Eighteen-year-old Napoleon Augustus Jennings came to Rexas in 1874 and joined a special force of Texas ranger charged with border patrol under the command of L.H. McNelly. At this time the South Texas region was home to hundreds of outlaws and riffraff, and some three thousand Mexican guerrillas under Juan Cortina and others were raiding settlers on both sides of the Rio Grande. McNelly’s Rangers stormed into this lawless area for two reasons, according to Jennings: "Two have fun, and to carry out a set policy of terrorizing the Mexicans at every opportunity," which would gain them the reputation as "fire-eating, quarrelsome daredevils" and make their job of subduing the guerrillas an easier prospect.
Within a short time the Rangers had arrested more than eleven hundred men and reputedly killed many more. Jennings records many a fight with the Mexican guerrillas, including the time when McNelly defied the United States government, crossed the Rio Grande, and fought Cortina and his raiders at Las Cuevas. Jennings also gives accounts of scrapes with King Fisher’s outlaw band, John Wesley Hardin, and the families involved in the Taylor-Sutton feud.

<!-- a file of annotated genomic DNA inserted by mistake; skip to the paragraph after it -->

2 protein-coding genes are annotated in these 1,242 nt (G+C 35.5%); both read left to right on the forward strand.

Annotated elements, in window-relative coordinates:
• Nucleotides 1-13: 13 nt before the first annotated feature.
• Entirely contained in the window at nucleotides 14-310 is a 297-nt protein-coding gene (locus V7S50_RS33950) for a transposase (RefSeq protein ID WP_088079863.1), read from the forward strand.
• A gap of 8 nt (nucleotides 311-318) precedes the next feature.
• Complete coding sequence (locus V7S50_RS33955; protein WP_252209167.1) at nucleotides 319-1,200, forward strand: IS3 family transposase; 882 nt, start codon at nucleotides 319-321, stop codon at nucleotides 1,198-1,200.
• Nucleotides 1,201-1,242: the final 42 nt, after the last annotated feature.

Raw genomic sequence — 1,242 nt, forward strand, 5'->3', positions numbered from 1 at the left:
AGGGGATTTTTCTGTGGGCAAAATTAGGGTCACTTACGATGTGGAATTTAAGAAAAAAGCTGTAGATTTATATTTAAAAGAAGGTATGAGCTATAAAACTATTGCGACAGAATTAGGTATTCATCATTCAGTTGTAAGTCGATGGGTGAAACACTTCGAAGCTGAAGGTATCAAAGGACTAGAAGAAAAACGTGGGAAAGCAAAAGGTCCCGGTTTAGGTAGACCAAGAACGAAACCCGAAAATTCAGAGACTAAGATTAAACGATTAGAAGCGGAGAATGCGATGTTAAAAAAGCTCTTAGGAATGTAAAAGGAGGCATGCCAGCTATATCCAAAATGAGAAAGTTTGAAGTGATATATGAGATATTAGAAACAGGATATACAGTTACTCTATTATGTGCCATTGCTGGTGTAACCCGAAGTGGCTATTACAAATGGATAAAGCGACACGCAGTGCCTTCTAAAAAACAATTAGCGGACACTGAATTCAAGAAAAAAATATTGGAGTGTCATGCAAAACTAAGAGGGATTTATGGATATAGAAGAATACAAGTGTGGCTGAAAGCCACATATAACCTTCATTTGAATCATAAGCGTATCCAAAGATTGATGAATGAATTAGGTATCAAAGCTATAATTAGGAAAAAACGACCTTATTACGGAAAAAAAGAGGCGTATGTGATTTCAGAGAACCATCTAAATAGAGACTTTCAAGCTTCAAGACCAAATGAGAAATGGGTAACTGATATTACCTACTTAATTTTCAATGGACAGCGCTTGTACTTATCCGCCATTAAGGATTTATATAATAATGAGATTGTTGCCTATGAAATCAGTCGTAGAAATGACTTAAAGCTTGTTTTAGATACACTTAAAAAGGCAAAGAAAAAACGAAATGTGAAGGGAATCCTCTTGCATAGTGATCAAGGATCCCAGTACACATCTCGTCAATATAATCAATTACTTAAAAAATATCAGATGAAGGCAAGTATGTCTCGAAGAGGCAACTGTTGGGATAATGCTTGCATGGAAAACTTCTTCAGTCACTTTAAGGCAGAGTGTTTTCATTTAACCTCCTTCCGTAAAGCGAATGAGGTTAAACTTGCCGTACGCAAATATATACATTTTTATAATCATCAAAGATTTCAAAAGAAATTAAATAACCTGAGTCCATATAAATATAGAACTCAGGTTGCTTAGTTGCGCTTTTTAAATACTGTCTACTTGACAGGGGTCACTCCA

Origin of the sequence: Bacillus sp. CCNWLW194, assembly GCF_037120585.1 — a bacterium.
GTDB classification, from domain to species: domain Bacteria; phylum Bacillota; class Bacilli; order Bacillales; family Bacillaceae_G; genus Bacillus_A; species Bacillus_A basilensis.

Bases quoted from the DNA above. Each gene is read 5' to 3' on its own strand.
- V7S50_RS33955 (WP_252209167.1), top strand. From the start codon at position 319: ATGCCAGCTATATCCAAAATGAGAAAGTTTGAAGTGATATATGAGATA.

Originally published in 1899, A Texas Ranger was reprinted in 1930 with a foreword by J. Frank Dobie, who defends the veracity of the account despite the fact that Jennings was not, as his story claims, a member of the company in its earliest years. In a new introduction of this edition, Stephen L. Hardin explores the authenticity of Jennings account and imparts the story of the feud that erupted between Dobie and Walter Prescott Webb over the publication of A Texas ranger.